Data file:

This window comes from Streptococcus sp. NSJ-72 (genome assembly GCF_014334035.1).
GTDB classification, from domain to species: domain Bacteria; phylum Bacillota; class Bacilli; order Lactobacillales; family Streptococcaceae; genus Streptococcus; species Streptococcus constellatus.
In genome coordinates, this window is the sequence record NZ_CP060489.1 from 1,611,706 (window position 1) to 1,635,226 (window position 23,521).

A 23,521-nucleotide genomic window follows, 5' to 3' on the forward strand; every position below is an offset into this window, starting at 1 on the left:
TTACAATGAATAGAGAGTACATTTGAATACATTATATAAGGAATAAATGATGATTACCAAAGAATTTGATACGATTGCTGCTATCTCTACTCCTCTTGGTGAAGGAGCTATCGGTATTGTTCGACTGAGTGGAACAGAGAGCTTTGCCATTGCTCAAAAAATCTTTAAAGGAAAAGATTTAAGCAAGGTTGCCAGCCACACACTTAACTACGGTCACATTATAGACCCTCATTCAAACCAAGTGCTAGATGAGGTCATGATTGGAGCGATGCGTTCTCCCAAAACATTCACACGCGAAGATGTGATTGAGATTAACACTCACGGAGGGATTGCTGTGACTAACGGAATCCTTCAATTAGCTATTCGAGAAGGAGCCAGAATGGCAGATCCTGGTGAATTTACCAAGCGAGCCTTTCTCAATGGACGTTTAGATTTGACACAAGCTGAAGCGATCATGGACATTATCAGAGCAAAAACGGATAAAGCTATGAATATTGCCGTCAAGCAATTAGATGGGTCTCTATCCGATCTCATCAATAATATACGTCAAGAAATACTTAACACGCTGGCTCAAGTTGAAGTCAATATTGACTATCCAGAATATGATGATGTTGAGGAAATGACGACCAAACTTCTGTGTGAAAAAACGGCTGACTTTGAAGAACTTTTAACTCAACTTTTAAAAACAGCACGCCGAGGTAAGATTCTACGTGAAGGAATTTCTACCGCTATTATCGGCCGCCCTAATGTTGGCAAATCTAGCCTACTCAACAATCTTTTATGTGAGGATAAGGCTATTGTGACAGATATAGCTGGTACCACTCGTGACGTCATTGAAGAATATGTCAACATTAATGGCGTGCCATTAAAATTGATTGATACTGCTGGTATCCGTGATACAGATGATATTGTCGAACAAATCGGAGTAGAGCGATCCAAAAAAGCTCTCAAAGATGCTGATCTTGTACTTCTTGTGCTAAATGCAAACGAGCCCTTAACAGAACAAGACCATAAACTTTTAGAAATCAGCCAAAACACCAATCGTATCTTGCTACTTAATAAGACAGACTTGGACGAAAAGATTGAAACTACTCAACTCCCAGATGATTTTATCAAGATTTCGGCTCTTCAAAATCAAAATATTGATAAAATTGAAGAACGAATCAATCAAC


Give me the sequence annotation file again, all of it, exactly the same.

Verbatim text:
This window comes from Streptococcus sp. NSJ-72 (genome assembly GCF_014334035.1).
GTDB classification, from domain to species: domain Bacteria; phylum Bacillota; class Bacilli; order Lactobacillales; family Streptococcaceae; genus Streptococcus; species Streptococcus constellatus.
In genome coordinates, this window is the sequence record NZ_CP060489.1 from 1,611,706 (window position 1) to 1,635,226 (window position 23,521).

A 23,521-nucleotide genomic window follows, 5' to 3' on the forward strand; every position below is an offset into this window, starting at 1 on the left:
TTACAATGAATAGAGAGTACATTTGAATACATTATATAAGGAATAAATGATGATTACCAAAGAATTTGATACGATTGCTGCTATCTCTACTCCTCTTGGTGAAGGAGCTATCGGTATTGTTCGACTGAGTGGAACAGAGAGCTTTGCCATTGCTCAAAAAATCTTTAAAGGAAAAGATTTAAGCAAGGTTGCCAGCCACACACTTAACTACGGTCACATTATAGACCCTCATTCAAACCAAGTGCTAGATGAGGTCATGATTGGAGCGATGCGTTCTCCCAAAACATTCACACGCGAAGATGTGATTGAGATTAACACTCACGGAGGGATTGCTGTGACTAACGGAATCCTTCAATTAGCTATTCGAGAAGGAGCCAGAATGGCAGATCCTGGTGAATTTACCAAGCGAGCCTTTCTCAATGGACGTTTAGATTTGACACAAGCTGAAGCGATCATGGACATTATCAGAGCAAAAACGGATAAAGCTATGAATATTGCCGTCAAGCAATTAGATGGGTCTCTATCCGATCTCATCAATAATATACGTCAAGAAATACTTAACACGCTGGCTCAAGTTGAAGTCAATATTGACTATCCAGAATATGATGATGTTGAGGAAATGACGACCAAACTTCTGTGTGAAAAAACGGCTGACTTTGAAGAACTTTTAACTCAACTTTTAAAAACAGCACGCCGAGGTAAGATTCTACGTGAAGGAATTTCTACCGCTATTATCGGCCGCCCTAATGTTGGCAAATCTAGCCTACTCAACAATCTTTTATGTGAGGATAAGGCTATTGTGACAGATATAGCTGGTACCACTCGTGACGTCATTGAAGAATATGTCAACATTAATGGCGTGCCATTAAAATTGATTGATACTGCTGGTATCCGTGATACAGATGATATTGTCGAACAAATCGGAGTAGAGCGATCCAAAAAAGCTCTCAAAGATGCTGATCTTGTACTTCTTGTGCTAAATGCAAACGAGCCCTTAACAGAACAAGACCATAAACTTTTAGAAATCAGCCAAAACACCAATCGTATCTTGCTACTTAATAAGACAGACTTGGACGAAAAGATTGAAACTACTCAACTCCCAGATGATTTTATCAAGATTTCGGCTCTTCAAAATCAAAATATTGATAAAATTGAAGAACGAATCAATCAAC